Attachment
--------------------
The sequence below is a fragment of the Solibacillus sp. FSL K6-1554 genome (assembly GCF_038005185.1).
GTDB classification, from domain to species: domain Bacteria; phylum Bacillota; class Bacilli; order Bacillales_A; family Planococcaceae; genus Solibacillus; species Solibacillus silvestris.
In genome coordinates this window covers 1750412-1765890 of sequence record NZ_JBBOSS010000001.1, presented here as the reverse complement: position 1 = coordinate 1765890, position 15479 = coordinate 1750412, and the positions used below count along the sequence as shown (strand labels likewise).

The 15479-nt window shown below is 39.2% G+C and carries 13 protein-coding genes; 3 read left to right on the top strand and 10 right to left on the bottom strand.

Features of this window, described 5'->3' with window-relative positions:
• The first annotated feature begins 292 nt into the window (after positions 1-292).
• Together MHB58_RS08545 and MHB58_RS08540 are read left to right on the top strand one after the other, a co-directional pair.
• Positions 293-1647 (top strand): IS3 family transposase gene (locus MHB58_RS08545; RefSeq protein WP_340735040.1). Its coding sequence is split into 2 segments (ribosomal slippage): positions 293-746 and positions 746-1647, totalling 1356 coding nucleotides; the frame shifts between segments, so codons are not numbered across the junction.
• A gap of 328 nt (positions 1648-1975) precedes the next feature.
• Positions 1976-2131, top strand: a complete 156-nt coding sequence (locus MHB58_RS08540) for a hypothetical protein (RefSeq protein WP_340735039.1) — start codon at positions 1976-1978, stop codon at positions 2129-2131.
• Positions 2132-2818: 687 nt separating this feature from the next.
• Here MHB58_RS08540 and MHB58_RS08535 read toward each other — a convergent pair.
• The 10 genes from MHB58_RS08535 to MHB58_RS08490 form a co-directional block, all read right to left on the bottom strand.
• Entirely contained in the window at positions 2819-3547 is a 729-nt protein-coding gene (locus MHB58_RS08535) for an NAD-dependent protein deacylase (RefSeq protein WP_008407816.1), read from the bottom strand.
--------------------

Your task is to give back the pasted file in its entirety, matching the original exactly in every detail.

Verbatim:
The sequence below is a fragment of the Solibacillus sp. FSL K6-1554 genome (assembly GCF_038005185.1).
GTDB classification, from domain to species: domain Bacteria; phylum Bacillota; class Bacilli; order Bacillales_A; family Planococcaceae; genus Solibacillus; species Solibacillus silvestris.
In genome coordinates this window covers 1750412-1765890 of sequence record NZ_JBBOSS010000001.1, presented here as the reverse complement: position 1 = coordinate 1765890, position 15479 = coordinate 1750412, and the positions used below count along the sequence as shown (strand labels likewise).

The 15479-nt window shown below is 39.2% G+C and carries 13 protein-coding genes; 3 read left to right on the top strand and 10 right to left on the bottom strand.

Features of this window, described 5'->3' with window-relative positions:
• The first annotated feature begins 292 nt into the window (after positions 1-292).
• Together MHB58_RS08545 and MHB58_RS08540 are read left to right on the top strand one after the other, a co-directional pair.
• Positions 293-1647 (top strand): IS3 family transposase gene (locus MHB58_RS08545; RefSeq protein WP_340735040.1). Its coding sequence is split into 2 segments (ribosomal slippage): positions 293-746 and positions 746-1647, totalling 1356 coding nucleotides; the frame shifts between segments, so codons are not numbered across the junction.
• A gap of 328 nt (positions 1648-1975) precedes the next feature.
• Positions 1976-2131, top strand: a complete 156-nt coding sequence (locus MHB58_RS08540) for a hypothetical protein (RefSeq protein WP_340735039.1) — start codon at positions 1976-1978, stop codon at positions 2129-2131.
• Positions 2132-2818: 687 nt separating this feature from the next.
• Here MHB58_RS08540 and MHB58_RS08535 read toward each other — a convergent pair.
• The 10 genes from MHB58_RS08535 to MHB58_RS08490 form a co-directional block, all read right to left on the bottom strand.
• Entirely contained in the window at positions 2819-3547 is a 729-nt protein-coding gene (locus MHB58_RS08535) for an NAD-dependent protein deacylase (RefSeq protein WP_008407816.1), read from the bottom strand.